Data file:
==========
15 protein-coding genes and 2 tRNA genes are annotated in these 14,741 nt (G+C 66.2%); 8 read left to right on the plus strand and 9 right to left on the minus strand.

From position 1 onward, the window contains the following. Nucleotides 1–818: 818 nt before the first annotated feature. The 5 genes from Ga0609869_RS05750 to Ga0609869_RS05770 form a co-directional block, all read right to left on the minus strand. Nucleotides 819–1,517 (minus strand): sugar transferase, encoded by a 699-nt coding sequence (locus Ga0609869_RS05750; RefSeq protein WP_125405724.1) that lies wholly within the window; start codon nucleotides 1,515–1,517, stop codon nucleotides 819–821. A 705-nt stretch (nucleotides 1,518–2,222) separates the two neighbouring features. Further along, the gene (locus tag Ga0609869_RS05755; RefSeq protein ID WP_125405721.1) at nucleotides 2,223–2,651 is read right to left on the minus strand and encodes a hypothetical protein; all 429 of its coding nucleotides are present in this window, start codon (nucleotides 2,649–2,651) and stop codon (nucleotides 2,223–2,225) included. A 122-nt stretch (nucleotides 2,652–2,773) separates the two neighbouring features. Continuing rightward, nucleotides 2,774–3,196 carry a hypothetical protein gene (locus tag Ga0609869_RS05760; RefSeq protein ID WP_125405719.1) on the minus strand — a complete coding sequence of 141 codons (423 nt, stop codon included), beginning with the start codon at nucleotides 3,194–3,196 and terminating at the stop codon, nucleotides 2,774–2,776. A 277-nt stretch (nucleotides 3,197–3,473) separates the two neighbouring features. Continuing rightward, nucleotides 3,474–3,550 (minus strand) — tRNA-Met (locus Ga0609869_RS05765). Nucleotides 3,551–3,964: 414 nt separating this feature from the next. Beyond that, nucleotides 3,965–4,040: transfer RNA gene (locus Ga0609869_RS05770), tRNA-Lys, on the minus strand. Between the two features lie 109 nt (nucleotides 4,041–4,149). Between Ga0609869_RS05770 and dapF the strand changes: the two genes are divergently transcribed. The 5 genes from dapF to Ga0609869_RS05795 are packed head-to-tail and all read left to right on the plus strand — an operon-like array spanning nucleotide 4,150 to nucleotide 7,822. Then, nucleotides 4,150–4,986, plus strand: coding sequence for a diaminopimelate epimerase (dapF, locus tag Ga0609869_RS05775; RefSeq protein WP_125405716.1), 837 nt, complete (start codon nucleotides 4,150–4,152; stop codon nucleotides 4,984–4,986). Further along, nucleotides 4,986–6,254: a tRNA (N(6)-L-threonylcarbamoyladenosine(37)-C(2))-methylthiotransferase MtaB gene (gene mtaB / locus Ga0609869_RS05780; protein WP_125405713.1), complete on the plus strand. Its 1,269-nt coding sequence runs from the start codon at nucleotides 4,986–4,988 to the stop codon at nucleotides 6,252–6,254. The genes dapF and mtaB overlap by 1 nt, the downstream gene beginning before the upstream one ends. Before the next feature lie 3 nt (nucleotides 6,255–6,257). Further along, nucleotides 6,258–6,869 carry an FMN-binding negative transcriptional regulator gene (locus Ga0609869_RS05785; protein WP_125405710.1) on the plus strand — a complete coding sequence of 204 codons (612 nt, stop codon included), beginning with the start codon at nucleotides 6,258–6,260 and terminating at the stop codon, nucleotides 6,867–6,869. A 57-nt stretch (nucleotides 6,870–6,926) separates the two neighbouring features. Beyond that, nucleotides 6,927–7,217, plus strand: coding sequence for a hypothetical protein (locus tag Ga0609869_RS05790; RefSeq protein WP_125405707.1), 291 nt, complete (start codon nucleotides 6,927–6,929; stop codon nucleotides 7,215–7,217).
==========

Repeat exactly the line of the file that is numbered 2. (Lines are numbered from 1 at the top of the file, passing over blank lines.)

From position 1 onward, the window contains the following. Nucleotides 1–818: 818 nt before the first annotated feature. The 5 genes from Ga0609869_RS05750 to Ga0609869_RS05770 form a co-directional block, all read right to left on the minus strand. Nucleotides 819–1,517 (minus strand): sugar transferase, encoded by a 699-nt coding sequence (locus Ga0609869_RS05750; RefSeq protein WP_125405724.1) that lies wholly within the window; start codon nucleotides 1,515–1,517, stop codon nucleotides 819–821. A 705-nt stretch (nucleotides 1,518–2,222) separates the two neighbouring features. Further along, the gene (locus tag Ga0609869_RS05755; RefSeq protein ID WP_125405721.1) at nucleotides 2,223–2,651 is read right to left on the minus strand and encodes a hypothetical protein; all 429 of its coding nucleotides are present in this window, start codon (nucleotides 2,649–2,651) and stop codon (nucleotides 2,223–2,225) included. A 122-nt stretch (nucleotides 2,652–2,773) separates the two neighbouring features. Continuing rightward, nucleotides 2,774–3,196 carry a hypothetical protein gene (locus tag Ga0609869_RS05760; RefSeq protein ID WP_125405719.1) on the minus strand — a complete coding sequence of 141 codons (423 nt, stop codon included), beginning with the start codon at nucleotides 3,194–3,196 and terminating at the stop codon, nucleotides 2,774–2,776. A 277-nt stretch (nucleotides 3,197–3,473) separates the two neighbouring features. Continuing rightward, nucleotides 3,474–3,550 (minus strand) — tRNA-Met (locus Ga0609869_RS05765). Nucleotides 3,551–3,964: 414 nt separating this feature from the next. Beyond that, nucleotides 3,965–4,040: transfer RNA gene (locus Ga0609869_RS05770), tRNA-Lys, on the minus strand. Between the two features lie 109 nt (nucleotides 4,041–4,149). Between Ga0609869_RS05770 and dapF the strand changes: the two genes are divergently transcribed. The 5 genes from dapF to Ga0609869_RS05795 are packed head-to-tail and all read left to right on the plus strand — an operon-like array spanning nucleotide 4,150 to nucleotide 7,822. Then, nucleotides 4,150–4,986, plus strand: coding sequence for a diaminopimelate epimerase (dapF, locus tag Ga0609869_RS05775; RefSeq protein WP_125405716.1), 837 nt, complete (start codon nucleotides 4,150–4,152; stop codon nucleotides 4,984–4,986). Further along, nucleotides 4,986–6,254: a tRNA (N(6)-L-threonylcarbamoyladenosine(37)-C(2))-methylthiotransferase MtaB gene (gene mtaB / locus Ga0609869_RS05780; protein WP_125405713.1), complete on the plus strand. Its 1,269-nt coding sequence runs from the start codon at nucleotides 4,986–4,988 to the stop codon at nucleotides 6,252–6,254. The genes dapF and mtaB overlap by 1 nt, the downstream gene beginning before the upstream one ends. Before the next feature lie 3 nt (nucleotides 6,255–6,257). Further along, nucleotides 6,258–6,869 carry an FMN-binding negative transcriptional regulator gene (locus Ga0609869_RS05785; protein WP_125405710.1) on the plus strand — a complete coding sequence of 204 codons (612 nt, stop codon included), beginning with the start codon at nucleotides 6,258–6,260 and terminating at the stop codon, nucleotides 6,867–6,869. A 57-nt stretch (nucleotides 6,870–6,926) separates the two neighbouring features. Beyond that, nucleotides 6,927–7,217, plus strand: coding sequence for a hypothetical protein (locus tag Ga0609869_RS05790; RefSeq protein WP_125405707.1), 291 nt, complete (start codon nucleotides 6,927–6,929; stop codon nucleotides 7,215–7,217).